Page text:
Lecture 7: Using nested loops and conditions
In this lecture you will learn what a nested loop is and you will see how it can be used. You will also learn how to break loop cycles using conditions. You will see how a sensor value received from a robot sensor can be used to control how your loops operate.
Lecture 8: Making blocks
Program blocks are often called as functions or procedures in program languages. Without program blocks it is not advisable to write larger programs, that complete more advanced tasks. In this lecture you will learn how create custom proram blocks. You will also learn how to edit, delete previously created blocks, and how to execute the functionality defined within a program block.
Lecture 9: Making blocks with input and return value
A program block contains a series of steps. To make a block more intelligent, you can add input and output functionality to it. In this lecture you will learn how to create input variables, how to return a result and how to use the result of a program block in a condition.
Lecture 10: Using broadcast events
Broadcast events are messages sent from one part of a program to one or more other parts. In robotics they can be used to handle unexpected situations. For exmaple if an emergency stop button is pressed, a broadcast event can be sent to various parts of the robot control code to stop all operations. This lecture explains how to create and how to use broadcast events.
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  • This course is designed to suit users of either the EV3 home edition or the EV3 education edition.
  • Users are required to have a Windows 10 PC.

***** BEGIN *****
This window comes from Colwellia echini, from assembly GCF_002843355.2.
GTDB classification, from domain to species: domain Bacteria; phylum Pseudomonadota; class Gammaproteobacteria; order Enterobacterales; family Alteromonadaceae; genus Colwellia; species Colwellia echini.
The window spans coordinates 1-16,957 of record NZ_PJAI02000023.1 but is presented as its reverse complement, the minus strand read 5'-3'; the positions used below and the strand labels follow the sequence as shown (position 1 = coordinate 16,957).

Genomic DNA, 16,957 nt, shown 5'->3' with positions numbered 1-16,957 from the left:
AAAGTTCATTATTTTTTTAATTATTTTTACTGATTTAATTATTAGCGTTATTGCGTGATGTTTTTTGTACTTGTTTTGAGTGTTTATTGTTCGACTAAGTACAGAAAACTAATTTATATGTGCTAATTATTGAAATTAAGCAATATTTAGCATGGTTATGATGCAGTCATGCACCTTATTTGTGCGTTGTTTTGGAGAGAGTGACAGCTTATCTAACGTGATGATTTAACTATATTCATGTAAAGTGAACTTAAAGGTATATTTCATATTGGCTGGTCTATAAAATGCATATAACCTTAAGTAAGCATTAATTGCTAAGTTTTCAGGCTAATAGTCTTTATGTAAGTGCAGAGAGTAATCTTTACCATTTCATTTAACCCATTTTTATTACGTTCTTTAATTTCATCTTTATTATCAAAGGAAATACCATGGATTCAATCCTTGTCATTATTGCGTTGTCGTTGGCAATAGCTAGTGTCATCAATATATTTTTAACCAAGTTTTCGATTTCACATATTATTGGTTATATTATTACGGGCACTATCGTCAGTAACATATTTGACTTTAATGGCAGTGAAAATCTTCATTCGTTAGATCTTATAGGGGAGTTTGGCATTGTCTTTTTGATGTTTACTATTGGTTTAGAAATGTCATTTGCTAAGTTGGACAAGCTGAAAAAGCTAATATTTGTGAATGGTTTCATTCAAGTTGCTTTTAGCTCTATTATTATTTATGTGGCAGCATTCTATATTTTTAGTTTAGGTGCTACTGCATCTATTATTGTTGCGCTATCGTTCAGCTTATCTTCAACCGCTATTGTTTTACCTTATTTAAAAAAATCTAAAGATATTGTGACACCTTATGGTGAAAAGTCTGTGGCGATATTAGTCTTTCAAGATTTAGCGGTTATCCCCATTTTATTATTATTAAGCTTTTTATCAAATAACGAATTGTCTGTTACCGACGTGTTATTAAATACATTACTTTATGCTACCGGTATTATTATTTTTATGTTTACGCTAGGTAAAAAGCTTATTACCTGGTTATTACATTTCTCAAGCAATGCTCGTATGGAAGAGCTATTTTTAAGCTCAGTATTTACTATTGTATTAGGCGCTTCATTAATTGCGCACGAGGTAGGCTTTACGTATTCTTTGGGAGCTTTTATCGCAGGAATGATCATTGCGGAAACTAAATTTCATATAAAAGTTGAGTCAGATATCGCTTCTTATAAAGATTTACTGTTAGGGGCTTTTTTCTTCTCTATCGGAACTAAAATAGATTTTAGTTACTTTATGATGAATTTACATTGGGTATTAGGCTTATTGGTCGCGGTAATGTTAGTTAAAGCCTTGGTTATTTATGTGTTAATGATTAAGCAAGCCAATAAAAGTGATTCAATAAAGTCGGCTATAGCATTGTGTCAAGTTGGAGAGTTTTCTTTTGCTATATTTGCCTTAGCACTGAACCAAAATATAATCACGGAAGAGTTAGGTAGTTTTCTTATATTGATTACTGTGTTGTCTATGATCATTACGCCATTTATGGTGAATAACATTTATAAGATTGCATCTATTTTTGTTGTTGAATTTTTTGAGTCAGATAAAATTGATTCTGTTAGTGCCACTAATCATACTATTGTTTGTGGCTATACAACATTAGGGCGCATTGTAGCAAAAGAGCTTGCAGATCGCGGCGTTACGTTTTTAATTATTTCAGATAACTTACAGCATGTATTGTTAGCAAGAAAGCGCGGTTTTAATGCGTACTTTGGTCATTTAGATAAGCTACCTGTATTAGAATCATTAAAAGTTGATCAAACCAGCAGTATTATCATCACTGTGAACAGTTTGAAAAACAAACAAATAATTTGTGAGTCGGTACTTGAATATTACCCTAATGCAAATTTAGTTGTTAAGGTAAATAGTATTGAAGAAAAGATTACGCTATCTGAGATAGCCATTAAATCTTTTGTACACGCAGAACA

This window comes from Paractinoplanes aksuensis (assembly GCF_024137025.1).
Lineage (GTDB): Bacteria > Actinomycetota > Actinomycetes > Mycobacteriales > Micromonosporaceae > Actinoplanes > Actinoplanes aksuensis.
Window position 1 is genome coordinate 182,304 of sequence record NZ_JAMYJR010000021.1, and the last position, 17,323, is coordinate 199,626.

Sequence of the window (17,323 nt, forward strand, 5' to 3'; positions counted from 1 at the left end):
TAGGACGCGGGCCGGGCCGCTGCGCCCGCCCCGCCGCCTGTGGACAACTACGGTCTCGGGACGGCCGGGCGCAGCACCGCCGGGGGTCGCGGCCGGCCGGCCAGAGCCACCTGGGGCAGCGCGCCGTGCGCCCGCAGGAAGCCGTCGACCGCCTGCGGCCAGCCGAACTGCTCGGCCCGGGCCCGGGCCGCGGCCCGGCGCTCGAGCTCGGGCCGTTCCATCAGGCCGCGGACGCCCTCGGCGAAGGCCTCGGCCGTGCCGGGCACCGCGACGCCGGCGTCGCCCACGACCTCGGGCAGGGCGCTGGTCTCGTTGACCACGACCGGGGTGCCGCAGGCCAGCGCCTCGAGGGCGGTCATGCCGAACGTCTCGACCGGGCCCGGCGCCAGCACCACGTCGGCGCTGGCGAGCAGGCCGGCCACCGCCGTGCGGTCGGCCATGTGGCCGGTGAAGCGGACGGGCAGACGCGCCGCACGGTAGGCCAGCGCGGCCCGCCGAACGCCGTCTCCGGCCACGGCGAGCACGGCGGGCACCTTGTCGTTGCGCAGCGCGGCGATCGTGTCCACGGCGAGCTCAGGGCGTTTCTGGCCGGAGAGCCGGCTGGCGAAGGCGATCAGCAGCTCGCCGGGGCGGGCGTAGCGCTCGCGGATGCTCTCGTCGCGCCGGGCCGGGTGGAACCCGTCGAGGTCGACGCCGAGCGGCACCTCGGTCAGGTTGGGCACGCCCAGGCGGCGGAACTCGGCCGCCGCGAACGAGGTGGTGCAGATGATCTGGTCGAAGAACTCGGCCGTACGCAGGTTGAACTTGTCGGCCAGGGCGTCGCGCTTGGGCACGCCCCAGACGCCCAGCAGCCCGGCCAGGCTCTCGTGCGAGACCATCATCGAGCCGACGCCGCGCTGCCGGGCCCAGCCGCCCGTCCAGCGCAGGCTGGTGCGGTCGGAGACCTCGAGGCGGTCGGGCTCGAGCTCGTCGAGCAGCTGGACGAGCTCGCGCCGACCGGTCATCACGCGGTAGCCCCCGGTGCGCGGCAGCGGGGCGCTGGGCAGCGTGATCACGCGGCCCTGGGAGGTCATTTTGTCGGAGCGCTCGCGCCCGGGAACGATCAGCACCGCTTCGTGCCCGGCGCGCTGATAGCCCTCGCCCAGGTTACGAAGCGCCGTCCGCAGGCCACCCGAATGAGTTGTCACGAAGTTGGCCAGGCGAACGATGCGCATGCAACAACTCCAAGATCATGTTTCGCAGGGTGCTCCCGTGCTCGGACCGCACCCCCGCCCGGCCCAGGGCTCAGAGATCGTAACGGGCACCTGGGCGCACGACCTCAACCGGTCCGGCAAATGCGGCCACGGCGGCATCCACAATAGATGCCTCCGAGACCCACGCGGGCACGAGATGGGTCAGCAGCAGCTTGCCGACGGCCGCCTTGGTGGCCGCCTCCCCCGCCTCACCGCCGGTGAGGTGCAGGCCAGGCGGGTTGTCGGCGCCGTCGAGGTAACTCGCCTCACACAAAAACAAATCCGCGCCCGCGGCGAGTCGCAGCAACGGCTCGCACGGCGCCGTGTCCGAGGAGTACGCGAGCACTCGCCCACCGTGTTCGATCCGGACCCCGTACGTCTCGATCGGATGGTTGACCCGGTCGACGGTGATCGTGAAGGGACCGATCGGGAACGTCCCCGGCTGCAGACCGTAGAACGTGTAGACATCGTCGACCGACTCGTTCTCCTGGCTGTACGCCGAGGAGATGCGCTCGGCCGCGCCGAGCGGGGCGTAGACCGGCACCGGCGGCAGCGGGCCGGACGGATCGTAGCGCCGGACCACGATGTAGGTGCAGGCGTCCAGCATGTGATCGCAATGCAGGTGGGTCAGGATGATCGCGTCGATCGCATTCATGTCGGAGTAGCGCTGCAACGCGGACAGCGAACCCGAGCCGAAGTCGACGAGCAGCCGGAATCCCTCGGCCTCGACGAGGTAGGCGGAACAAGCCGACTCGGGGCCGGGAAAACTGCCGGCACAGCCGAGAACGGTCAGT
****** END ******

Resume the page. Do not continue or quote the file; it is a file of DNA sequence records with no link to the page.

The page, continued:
• Users will need to download Ozeki 10 from
  • Users will need to know the basics of Ozeki 10 and Lego robots. Read more information in this course.


You can controll your robots through Ozeki 10. Since it recognizes your motors, sensors, etc. automatically you can use them. Ozeki 10 has a built-in application called SNAP to make simple programs. Lego robots can be easily programmed by using SNAP. You have to connect your Lego robot to Ozeki 10 to use SNAP.

This course is designed to get you started with programming. It shows you how to start SNAP and understand the GUI and write some simple program. You will learn how to save and load your projects in SNAP, how to use loops to repeat tasks, how to use events, how to use 'if-else', how to use variables and operators and how to making blocks and what can you do with them, and finally you will see how you can use broadcast events.

The lectures in the course provide easy to follow step-by-step instructions and quiz questions. Enjoy the course!

Who is the target audience?

This course is designed for learners who are intersted in learing SNAP basics and programming the Lego robots.

Reference materials

Snap reference manual: SnapManual.pdf (source: